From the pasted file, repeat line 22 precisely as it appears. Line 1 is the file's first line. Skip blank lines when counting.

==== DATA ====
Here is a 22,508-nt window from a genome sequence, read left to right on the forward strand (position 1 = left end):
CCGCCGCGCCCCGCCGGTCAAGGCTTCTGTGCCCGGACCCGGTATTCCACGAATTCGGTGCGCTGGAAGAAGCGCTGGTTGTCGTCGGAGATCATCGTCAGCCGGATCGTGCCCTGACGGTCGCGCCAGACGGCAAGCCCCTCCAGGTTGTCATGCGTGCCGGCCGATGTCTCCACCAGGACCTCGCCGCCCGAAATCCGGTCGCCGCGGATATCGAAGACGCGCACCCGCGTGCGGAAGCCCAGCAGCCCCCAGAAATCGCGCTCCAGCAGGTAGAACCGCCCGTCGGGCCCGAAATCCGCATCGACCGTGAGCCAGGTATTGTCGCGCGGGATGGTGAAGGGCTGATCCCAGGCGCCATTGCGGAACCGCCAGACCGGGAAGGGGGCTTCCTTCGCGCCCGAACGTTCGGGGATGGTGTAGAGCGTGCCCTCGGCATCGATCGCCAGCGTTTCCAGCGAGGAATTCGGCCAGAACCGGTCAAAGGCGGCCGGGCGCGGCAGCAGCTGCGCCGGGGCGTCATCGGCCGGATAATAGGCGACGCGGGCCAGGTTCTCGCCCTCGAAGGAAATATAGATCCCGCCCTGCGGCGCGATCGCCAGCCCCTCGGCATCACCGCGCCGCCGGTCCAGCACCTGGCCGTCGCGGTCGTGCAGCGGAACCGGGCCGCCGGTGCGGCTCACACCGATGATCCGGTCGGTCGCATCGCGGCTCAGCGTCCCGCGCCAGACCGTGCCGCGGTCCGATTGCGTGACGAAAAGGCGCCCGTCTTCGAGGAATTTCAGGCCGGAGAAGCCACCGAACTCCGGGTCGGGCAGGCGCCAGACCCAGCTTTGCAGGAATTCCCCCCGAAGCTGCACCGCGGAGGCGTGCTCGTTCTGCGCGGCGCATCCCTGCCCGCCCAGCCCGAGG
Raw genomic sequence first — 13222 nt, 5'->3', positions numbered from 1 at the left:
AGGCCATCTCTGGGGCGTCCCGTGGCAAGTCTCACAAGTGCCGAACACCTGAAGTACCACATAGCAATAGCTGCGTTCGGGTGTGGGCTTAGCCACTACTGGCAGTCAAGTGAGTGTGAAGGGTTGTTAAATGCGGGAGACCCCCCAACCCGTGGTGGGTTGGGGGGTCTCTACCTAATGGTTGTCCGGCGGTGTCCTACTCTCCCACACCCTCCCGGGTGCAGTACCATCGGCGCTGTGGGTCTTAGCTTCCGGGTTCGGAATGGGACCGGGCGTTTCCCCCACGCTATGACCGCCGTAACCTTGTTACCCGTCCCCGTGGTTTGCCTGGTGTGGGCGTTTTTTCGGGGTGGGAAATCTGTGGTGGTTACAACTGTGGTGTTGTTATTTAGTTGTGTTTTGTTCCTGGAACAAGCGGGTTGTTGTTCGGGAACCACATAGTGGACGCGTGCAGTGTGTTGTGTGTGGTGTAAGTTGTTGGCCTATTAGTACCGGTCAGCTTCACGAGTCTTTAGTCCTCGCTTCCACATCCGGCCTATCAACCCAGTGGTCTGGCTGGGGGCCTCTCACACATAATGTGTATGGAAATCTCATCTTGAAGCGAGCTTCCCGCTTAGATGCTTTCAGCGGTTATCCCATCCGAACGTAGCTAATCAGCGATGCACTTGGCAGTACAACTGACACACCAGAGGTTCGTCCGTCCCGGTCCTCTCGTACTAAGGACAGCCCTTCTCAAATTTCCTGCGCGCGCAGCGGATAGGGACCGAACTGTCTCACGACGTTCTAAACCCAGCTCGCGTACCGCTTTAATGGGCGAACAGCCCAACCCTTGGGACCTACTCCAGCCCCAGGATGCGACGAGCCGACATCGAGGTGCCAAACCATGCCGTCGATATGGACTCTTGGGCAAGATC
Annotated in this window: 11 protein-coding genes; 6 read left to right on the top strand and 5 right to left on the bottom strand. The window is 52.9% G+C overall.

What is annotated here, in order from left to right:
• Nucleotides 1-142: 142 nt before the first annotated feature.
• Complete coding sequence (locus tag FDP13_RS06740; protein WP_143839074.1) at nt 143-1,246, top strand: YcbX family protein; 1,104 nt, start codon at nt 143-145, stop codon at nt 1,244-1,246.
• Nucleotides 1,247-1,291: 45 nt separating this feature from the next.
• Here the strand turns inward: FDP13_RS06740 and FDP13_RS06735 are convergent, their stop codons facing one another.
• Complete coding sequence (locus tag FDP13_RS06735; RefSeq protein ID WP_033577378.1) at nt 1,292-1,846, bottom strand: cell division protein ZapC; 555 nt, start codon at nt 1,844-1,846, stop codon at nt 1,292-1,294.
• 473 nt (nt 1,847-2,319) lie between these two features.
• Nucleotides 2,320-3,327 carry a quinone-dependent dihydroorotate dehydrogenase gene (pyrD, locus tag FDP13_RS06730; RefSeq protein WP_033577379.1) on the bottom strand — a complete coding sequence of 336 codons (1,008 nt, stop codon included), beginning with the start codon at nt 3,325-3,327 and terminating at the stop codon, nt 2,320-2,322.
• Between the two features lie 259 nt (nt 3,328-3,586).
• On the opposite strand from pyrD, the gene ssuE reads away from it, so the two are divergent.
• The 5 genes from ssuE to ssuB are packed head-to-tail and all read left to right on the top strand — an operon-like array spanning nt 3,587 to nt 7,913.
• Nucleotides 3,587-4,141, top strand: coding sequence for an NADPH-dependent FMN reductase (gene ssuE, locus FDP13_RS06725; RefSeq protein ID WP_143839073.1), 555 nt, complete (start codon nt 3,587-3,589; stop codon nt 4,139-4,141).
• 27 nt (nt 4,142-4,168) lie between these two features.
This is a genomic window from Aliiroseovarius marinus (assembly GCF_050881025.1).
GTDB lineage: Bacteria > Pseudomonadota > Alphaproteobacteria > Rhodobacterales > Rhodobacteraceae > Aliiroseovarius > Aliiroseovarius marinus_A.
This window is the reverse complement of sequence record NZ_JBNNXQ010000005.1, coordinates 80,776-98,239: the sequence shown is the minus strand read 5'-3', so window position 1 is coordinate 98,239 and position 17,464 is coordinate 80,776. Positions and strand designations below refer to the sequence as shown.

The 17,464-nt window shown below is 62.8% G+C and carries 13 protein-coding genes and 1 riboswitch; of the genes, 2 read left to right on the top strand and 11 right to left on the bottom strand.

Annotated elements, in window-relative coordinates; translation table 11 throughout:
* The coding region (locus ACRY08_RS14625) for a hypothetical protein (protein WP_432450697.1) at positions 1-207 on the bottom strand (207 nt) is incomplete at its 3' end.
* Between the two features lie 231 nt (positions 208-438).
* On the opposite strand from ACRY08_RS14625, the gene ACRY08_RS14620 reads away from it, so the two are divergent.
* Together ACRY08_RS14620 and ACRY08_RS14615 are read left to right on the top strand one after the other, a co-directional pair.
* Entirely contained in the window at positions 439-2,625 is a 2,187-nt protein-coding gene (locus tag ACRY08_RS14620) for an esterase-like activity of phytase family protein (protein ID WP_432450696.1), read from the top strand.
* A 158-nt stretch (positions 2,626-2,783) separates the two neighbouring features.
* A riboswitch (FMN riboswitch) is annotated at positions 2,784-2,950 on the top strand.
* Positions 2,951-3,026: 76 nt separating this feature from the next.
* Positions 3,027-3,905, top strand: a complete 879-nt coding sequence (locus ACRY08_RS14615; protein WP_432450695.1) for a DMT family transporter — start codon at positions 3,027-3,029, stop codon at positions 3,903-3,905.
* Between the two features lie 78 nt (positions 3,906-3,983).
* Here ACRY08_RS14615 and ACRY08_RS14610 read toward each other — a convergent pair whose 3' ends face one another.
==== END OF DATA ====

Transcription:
The 17,464-nt window shown below is 62.8% G+C and carries 13 protein-coding genes and 1 riboswitch; of the genes, 2 read left to right on the top strand and 11 right to left on the bottom strand.